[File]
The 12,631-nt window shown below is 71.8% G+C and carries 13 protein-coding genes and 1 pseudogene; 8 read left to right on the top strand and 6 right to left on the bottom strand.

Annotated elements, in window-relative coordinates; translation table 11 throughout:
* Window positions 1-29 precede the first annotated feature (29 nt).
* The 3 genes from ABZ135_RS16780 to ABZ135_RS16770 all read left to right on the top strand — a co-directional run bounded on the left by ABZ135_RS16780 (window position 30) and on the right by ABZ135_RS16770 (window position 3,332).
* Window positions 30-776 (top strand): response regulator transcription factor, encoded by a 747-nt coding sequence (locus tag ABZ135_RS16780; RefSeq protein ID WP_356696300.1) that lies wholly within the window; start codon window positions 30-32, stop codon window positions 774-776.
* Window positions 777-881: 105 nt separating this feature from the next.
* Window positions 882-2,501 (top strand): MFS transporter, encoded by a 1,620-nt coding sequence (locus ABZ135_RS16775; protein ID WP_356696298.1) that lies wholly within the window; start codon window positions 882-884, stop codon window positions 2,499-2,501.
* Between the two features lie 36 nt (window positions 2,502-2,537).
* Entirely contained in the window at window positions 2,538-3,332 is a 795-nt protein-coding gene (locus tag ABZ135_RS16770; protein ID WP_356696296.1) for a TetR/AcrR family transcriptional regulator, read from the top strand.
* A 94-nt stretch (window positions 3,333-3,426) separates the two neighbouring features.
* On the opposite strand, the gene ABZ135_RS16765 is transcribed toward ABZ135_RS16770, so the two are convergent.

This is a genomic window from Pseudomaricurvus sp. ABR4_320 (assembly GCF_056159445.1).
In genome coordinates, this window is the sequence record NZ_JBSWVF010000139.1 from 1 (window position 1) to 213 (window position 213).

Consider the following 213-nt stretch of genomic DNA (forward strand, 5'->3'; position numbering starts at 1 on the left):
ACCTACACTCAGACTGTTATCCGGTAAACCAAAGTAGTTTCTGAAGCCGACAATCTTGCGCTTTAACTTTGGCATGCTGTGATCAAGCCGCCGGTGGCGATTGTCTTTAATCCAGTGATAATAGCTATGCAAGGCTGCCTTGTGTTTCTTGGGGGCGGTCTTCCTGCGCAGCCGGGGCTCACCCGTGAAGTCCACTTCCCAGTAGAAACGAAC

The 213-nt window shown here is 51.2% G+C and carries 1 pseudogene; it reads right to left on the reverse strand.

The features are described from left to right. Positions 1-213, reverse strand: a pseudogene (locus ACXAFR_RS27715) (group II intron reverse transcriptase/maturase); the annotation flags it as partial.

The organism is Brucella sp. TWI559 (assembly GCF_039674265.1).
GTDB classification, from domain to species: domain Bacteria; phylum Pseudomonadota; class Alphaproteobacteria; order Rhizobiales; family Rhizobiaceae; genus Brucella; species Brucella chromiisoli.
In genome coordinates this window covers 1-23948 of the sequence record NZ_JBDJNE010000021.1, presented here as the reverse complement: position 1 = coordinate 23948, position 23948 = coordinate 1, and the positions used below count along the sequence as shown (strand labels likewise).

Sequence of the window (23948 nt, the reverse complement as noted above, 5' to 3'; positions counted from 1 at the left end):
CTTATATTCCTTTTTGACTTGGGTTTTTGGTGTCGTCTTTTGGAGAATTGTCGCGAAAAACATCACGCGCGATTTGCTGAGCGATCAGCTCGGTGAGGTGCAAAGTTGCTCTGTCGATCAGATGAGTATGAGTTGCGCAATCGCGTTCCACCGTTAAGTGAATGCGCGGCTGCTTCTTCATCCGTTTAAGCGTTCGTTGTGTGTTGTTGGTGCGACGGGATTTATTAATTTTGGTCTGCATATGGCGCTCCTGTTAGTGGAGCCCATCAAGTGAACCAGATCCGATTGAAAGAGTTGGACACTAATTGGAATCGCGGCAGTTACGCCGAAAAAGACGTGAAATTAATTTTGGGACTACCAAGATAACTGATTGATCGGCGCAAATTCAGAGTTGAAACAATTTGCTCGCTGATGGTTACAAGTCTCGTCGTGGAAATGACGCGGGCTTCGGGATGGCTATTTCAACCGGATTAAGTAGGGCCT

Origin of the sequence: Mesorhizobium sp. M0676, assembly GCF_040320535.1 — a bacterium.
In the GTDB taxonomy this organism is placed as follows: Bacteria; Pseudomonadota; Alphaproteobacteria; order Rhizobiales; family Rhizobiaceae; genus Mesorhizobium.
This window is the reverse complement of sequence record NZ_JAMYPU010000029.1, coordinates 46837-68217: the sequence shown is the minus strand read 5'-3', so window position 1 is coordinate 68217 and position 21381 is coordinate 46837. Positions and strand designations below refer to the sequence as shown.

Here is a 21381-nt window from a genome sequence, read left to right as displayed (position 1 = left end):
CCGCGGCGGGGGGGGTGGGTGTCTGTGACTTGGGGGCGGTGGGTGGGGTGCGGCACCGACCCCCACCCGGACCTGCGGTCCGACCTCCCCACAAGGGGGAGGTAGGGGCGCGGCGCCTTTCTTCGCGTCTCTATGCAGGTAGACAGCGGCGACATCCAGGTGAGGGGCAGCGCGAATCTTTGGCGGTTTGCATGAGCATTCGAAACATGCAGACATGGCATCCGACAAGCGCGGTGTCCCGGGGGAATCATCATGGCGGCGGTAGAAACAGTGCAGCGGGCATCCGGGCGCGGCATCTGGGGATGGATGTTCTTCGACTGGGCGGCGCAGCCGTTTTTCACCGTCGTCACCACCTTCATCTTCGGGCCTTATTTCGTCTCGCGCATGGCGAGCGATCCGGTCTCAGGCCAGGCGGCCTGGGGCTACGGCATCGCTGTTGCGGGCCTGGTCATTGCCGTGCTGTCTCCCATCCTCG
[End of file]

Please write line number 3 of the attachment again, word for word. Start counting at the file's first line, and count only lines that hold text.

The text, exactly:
* Window positions 1-29 precede the first annotated feature (29 nt).